Perhaps you’re looking to capture your misspent youth, just can’t get enough of cars or are thinking of long-term investment. Whatever your motive, collecting cars can be a fun and worthwhile pastime. And even, according to the Historic Automobile Group International (HAGI), a good investment. It’s no wonder than new enthusiasts are starting to look at beginning their collection. We take a look at some intuitive tips for these first-time collectors.
- Decide where you’re going to keep your collection
The last thing you want is to have to take a long drive out to the middle of nowhere just to take your car collection out for a spin. While most home garages are only big enough for a few cars at most, there are plenty of facilities available to store your prized vehicles. But be sure that the facility is close, large enough for your envisioned collection, and secure – the last thing you want is to go through the effort of buying and restore a vehicle, only to have it stolen out of storage.
- Get creative to make space in your garage/storage facility
Consider the space available to you. What can be done to make use of it as effectively as possible? Many car collectors use hydraulic lifts and shelving systems to store multiple vehicles on top of one another. Or maybe, you could extend the height of the roof to fit an extra one or two cars into the space. Your options are plenty.
- Choose a theme to your collection
Much like savvy antique and furniture buyers, smart car collectors focus on specific styles, periods or individual brands to shape their collections. Perhaps you’re a fan of a particular brand of vehicle, style or even specific model. Then that’s what you’re going to want to build a collection around. Of course, having a theme doesn’t mean that your collection is cast in stone. You’re obviously able to be flexible and many collectors tend to make one or two exceptions with their choice of buys. We’ve all got a weakness.
- Pay attention to what other collectors are doing
Half of the fun of this hobby is meeting people with similar interests. There’s bound to be one or two other car collecting enthusiasts in the country who collect in the same vein as you. Not only is it a good social strategy, but clubs, associations and shows are all ways in which you can glean technical advice or find leads to discover rarer or discontinued parts.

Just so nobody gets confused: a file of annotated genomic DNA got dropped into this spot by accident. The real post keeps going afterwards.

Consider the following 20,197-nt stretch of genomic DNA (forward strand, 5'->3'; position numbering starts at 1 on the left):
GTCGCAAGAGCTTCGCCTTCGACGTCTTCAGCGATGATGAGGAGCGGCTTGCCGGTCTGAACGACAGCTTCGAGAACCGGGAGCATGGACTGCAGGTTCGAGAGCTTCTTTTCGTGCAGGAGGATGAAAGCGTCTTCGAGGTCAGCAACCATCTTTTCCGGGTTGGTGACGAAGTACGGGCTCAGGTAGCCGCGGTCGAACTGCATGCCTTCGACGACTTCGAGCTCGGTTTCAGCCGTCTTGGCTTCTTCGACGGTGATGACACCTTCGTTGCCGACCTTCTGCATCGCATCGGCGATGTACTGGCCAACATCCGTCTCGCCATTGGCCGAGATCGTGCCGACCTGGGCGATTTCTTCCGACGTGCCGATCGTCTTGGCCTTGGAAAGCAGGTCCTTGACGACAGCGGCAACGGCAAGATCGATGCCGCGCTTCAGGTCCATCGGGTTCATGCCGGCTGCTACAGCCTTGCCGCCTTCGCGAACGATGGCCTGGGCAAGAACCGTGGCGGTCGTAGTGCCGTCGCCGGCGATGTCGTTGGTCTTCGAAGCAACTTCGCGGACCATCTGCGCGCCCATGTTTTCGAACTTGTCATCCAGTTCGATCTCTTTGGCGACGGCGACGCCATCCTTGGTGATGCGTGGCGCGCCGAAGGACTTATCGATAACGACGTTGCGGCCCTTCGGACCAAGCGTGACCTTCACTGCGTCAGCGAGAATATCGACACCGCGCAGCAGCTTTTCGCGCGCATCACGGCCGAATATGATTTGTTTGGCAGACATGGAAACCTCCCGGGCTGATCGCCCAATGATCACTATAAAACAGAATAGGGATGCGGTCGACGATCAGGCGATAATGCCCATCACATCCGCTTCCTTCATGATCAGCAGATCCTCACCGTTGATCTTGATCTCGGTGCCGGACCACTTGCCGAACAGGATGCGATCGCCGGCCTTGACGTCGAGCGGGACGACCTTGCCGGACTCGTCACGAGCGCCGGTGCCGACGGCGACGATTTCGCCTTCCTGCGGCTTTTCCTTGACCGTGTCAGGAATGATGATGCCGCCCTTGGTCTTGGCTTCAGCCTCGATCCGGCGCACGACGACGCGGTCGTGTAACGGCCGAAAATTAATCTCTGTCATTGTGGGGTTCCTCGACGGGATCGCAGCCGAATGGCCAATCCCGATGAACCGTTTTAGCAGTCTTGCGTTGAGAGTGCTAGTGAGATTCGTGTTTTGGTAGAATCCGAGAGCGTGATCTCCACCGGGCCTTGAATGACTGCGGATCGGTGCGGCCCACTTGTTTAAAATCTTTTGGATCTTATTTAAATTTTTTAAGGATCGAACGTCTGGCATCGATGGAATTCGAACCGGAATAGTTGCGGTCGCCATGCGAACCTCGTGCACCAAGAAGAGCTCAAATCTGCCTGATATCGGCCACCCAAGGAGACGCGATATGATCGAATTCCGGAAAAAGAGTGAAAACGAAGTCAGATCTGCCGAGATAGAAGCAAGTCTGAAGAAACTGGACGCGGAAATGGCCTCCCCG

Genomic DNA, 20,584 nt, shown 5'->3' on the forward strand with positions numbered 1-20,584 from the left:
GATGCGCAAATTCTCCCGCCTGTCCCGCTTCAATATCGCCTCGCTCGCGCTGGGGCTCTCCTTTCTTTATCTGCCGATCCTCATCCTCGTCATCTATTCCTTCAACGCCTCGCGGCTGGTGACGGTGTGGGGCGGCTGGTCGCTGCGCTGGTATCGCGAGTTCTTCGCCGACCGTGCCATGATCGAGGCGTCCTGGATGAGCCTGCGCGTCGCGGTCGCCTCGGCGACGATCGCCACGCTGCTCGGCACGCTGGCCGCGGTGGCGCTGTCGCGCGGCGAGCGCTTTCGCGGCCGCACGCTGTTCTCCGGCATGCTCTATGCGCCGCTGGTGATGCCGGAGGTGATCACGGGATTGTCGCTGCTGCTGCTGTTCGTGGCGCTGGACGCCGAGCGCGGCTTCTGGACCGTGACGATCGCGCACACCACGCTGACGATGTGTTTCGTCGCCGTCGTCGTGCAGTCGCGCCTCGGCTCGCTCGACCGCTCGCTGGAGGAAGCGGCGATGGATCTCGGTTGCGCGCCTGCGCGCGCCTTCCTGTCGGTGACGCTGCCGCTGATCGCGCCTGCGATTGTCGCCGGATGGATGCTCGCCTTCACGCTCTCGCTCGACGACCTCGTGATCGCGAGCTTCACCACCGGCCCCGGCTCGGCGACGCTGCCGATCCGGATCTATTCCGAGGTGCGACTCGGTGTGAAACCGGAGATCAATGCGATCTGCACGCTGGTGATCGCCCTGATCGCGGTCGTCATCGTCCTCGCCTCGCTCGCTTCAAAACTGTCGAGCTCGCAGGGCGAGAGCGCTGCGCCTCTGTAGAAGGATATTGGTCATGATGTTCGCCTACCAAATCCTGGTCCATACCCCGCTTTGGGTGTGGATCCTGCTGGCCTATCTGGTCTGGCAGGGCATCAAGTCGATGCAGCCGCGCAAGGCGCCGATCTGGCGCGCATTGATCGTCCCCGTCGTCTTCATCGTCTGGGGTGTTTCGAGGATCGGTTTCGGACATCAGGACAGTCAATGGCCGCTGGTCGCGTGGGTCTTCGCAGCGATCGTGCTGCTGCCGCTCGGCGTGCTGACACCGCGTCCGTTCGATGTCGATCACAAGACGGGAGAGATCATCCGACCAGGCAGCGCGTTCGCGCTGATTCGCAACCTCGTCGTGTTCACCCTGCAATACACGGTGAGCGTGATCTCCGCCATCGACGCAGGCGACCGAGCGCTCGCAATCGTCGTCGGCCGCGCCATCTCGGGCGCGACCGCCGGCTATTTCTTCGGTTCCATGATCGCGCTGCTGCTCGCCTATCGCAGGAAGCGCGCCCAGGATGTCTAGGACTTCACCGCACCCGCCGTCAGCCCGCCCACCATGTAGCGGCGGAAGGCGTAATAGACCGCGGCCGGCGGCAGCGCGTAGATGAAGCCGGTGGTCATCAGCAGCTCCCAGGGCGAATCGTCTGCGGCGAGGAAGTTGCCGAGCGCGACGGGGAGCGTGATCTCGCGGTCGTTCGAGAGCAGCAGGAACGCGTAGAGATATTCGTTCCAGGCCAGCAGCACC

- Be sensitive to your skill set
This is an often overlooked consideration and will have an effect on the theme of your collection. Did you spend your youth with your head under the bonnet of your dad’s old jalopy? Do you know what a carburetor is or how to rebuild it? Or are you simply after the ‘throaty’ noise of an old restored engine? Your understanding and working knowledge of cars is going to affect what you buy and how aggressively you go after potential buys.
- Keep an eye out for memorabilia
Many collectors will build their collections around specific visionaries and will spend a lot of time exploring obscure brands or vehicle engineers. During this process is easy to accumulate a library of catalogues, books, online content and even bits and bobs of physical memorabilia from the brands. These, alongside things collected at car shows or rallies, can be showcased in your storage garage to complement your car collection.All these things will add to the overall feel of the collection and make it more valuable.
- Do your research
There is an absolute plethora of information available to you as a collector – even on the most obscure car models. There are websites, libraries, auto shows, online forums and clubs that collectors can join, that can all be sourced for information. Before you pull out your wallet and buy that long-lost car spend some time reading, looking, and talking to other collectors. This will all go a long way in helping you make the right decisions for your collection and your investment.
- Build up a network of like-minded collectors
Sure, you can’t go to every auction or see every car in person. But it helps if you have a few friends whose opinions and taste carry weight. Granted building a network takes time and effort, but it’s ultimately going to save you if you’re going to be collecting for any length of time. It’ll also open up new buying opportunities and research channels.
- Decide on how much work you want to be doing
This goes back to your involvement in and knowledge of cars. Depending on your interests, maintenance, repair and restoration can either be a necessary chore or a source of pleasure and relaxation. Understanding where you fall in the spectrum can help inform you of what cars to look out for. For example, if you’re not a huge fan of doing nitty-gritty maintenance work, then a well-restored car is more-likely going to be what you’re after.
While what you decide to collect is personal preference, there’s a certain joy in honing your collection skills. Perhaps you’re looking at buying a used BMW for sale, or would prefer to take a more classic approach. Whichever direction you go, heeding these few tips will go a long way in building a large and valuable collection.